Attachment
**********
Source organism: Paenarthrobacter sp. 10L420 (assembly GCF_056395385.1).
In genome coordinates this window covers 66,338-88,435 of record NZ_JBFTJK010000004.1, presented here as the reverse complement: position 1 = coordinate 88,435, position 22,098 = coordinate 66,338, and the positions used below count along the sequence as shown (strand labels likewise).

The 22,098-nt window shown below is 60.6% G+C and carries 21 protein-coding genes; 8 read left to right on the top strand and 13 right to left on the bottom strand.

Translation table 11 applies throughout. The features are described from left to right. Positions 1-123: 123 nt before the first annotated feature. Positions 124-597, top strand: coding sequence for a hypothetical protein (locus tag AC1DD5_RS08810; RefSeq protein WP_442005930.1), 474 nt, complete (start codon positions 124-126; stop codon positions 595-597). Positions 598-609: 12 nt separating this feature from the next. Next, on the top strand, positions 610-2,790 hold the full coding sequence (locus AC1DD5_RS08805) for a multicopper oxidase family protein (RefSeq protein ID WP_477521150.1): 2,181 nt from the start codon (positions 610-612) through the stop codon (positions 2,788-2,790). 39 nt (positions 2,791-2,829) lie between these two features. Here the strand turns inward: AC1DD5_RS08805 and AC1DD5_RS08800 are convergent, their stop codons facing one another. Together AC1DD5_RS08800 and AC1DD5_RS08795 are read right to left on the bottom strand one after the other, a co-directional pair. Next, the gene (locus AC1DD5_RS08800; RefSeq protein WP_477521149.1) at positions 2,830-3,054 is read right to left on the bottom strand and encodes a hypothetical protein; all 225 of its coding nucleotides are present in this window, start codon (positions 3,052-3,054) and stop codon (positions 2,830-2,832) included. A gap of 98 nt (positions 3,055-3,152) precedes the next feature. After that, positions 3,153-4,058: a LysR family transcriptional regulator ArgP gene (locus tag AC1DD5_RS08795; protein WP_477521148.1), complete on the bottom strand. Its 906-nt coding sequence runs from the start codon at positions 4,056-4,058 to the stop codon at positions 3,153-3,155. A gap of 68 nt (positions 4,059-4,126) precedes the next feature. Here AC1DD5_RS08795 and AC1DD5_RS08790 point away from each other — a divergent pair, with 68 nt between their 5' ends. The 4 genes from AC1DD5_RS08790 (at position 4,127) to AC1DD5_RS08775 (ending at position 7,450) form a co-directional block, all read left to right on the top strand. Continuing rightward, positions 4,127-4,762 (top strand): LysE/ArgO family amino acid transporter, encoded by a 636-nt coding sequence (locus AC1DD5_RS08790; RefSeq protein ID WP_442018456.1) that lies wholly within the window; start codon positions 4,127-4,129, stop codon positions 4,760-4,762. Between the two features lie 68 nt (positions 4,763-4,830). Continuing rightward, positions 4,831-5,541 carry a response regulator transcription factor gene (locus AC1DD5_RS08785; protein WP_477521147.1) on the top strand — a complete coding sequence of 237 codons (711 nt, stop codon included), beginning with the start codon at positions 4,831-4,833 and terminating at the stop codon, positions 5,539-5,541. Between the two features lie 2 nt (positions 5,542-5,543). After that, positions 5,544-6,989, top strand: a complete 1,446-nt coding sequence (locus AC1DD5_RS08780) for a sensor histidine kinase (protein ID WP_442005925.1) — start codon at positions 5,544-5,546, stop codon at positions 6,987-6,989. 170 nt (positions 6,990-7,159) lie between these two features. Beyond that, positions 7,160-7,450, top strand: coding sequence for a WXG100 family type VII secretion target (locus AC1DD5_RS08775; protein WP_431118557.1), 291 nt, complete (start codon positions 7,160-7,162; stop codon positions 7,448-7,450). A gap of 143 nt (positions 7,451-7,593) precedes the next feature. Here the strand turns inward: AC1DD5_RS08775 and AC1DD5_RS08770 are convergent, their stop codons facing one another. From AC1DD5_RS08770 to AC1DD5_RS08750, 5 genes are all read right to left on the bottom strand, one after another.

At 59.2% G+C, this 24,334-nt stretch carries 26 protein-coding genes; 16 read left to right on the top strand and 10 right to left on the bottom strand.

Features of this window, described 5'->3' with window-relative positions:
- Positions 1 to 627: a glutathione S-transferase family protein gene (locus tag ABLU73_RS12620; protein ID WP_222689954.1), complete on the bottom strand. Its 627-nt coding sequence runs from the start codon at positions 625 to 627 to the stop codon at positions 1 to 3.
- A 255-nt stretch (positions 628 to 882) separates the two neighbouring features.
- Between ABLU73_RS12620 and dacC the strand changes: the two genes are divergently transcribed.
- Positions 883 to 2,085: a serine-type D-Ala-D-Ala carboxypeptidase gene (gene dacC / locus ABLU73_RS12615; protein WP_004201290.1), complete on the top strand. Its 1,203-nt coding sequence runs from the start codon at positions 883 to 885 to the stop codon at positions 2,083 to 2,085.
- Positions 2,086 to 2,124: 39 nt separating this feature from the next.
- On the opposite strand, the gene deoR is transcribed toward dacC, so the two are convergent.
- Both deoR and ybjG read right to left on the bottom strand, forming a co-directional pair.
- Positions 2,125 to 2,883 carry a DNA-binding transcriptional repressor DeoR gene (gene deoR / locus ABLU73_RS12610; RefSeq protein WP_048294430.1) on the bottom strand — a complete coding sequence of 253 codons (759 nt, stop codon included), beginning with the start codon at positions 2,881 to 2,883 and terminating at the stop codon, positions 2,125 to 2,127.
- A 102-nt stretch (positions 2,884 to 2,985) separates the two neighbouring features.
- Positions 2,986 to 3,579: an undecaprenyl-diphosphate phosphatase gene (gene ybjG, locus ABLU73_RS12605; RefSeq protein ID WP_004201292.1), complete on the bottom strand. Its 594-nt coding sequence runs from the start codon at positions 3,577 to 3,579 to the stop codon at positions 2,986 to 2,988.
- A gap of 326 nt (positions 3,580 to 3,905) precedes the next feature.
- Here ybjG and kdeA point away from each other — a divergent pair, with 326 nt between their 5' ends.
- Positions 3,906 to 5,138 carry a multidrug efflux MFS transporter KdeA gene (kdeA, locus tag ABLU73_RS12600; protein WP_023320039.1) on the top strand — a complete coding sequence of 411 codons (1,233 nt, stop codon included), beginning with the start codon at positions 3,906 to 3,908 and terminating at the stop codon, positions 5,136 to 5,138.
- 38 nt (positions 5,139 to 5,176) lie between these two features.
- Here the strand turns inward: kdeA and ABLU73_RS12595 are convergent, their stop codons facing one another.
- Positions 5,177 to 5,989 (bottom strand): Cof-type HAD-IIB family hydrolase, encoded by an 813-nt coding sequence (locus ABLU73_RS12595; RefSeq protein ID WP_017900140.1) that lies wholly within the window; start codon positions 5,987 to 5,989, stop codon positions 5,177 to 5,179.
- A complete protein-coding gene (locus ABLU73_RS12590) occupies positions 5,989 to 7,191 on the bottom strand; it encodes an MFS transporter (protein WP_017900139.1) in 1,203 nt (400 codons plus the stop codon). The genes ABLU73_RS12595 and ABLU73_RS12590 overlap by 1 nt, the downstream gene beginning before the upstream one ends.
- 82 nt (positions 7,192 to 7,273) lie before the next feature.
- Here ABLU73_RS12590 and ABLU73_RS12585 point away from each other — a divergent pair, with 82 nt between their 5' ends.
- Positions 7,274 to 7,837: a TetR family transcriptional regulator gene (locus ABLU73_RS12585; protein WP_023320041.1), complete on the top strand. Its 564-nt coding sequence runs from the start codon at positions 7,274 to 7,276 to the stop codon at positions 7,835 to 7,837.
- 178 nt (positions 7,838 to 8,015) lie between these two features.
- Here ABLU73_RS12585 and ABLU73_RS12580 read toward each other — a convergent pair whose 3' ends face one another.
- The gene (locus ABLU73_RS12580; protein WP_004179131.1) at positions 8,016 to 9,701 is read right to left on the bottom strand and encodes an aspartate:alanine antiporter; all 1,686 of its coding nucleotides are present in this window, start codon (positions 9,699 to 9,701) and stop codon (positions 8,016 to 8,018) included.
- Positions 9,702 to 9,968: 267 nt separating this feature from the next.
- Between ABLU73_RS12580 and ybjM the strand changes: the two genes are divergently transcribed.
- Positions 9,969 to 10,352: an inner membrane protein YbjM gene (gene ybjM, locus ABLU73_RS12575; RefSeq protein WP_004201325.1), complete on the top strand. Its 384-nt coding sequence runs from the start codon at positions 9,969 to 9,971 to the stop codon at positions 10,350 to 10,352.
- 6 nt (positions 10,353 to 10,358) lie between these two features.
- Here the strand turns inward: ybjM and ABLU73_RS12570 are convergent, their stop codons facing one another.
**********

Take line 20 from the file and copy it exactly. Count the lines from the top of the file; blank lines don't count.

- 38 nt (positions 5,139 to 5,176) lie between these two features.